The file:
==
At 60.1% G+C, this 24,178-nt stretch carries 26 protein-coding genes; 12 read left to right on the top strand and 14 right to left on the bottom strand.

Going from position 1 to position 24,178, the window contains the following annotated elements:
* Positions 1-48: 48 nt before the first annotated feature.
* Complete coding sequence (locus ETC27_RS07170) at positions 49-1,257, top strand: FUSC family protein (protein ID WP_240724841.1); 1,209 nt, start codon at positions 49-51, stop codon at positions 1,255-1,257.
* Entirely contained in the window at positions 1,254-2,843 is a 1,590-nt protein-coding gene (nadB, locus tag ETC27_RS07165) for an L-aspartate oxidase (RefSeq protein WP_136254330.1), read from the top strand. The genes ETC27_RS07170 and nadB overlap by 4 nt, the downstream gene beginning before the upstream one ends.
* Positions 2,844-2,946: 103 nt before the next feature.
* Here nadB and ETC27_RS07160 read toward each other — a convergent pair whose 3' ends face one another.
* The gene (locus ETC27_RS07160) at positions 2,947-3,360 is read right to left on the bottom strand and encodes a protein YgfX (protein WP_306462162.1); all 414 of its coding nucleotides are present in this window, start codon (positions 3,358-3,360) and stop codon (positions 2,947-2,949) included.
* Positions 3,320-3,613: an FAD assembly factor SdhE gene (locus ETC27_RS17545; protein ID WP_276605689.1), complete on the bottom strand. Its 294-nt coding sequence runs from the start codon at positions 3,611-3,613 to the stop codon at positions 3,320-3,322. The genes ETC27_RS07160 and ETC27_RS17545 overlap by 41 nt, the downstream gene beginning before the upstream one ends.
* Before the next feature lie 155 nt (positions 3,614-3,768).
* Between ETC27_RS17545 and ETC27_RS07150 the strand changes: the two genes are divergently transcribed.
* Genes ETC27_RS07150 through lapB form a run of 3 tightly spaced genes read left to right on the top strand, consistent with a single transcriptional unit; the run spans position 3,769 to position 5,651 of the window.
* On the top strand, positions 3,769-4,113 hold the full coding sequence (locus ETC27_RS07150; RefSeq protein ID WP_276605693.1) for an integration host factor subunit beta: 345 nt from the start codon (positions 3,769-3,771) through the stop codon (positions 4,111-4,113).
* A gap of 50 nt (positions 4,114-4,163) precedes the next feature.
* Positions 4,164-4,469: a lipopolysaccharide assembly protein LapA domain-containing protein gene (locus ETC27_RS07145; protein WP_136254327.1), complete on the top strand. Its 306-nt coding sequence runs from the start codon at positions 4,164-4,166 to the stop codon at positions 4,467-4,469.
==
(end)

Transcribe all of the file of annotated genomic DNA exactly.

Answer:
At 60.1% G+C, this 24,178-nt stretch carries 26 protein-coding genes; 12 read left to right on the top strand and 14 right to left on the bottom strand.

Going from position 1 to position 24,178, the window contains the following annotated elements:
* Positions 1-48: 48 nt before the first annotated feature.
* Complete coding sequence (locus ETC27_RS07170) at positions 49-1,257, top strand: FUSC family protein (protein ID WP_240724841.1); 1,209 nt, start codon at positions 49-51, stop codon at positions 1,255-1,257.
* Entirely contained in the window at positions 1,254-2,843 is a 1,590-nt protein-coding gene (nadB, locus tag ETC27_RS07165) for an L-aspartate oxidase (RefSeq protein WP_136254330.1), read from the top strand. The genes ETC27_RS07170 and nadB overlap by 4 nt, the downstream gene beginning before the upstream one ends.
* Positions 2,844-2,946: 103 nt before the next feature.
* Here nadB and ETC27_RS07160 read toward each other — a convergent pair whose 3' ends face one another.
* The gene (locus ETC27_RS07160) at positions 2,947-3,360 is read right to left on the bottom strand and encodes a protein YgfX (protein WP_306462162.1); all 414 of its coding nucleotides are present in this window, start codon (positions 3,358-3,360) and stop codon (positions 2,947-2,949) included.
* Positions 3,320-3,613: an FAD assembly factor SdhE gene (locus ETC27_RS17545; protein ID WP_276605689.1), complete on the bottom strand. Its 294-nt coding sequence runs from the start codon at positions 3,611-3,613 to the stop codon at positions 3,320-3,322. The genes ETC27_RS07160 and ETC27_RS17545 overlap by 41 nt, the downstream gene beginning before the upstream one ends.
* Before the next feature lie 155 nt (positions 3,614-3,768).
* Between ETC27_RS17545 and ETC27_RS07150 the strand changes: the two genes are divergently transcribed.
* Genes ETC27_RS07150 through lapB form a run of 3 tightly spaced genes read left to right on the top strand, consistent with a single transcriptional unit; the run spans position 3,769 to position 5,651 of the window.
* On the top strand, positions 3,769-4,113 hold the full coding sequence (locus ETC27_RS07150; RefSeq protein ID WP_276605693.1) for an integration host factor subunit beta: 345 nt from the start codon (positions 3,769-3,771) through the stop codon (positions 4,111-4,113).
* A gap of 50 nt (positions 4,114-4,163) precedes the next feature.
* Positions 4,164-4,469: a lipopolysaccharide assembly protein LapA domain-containing protein gene (locus ETC27_RS07145; protein WP_136254327.1), complete on the top strand. Its 306-nt coding sequence runs from the start codon at positions 4,164-4,166 to the stop codon at positions 4,467-4,469.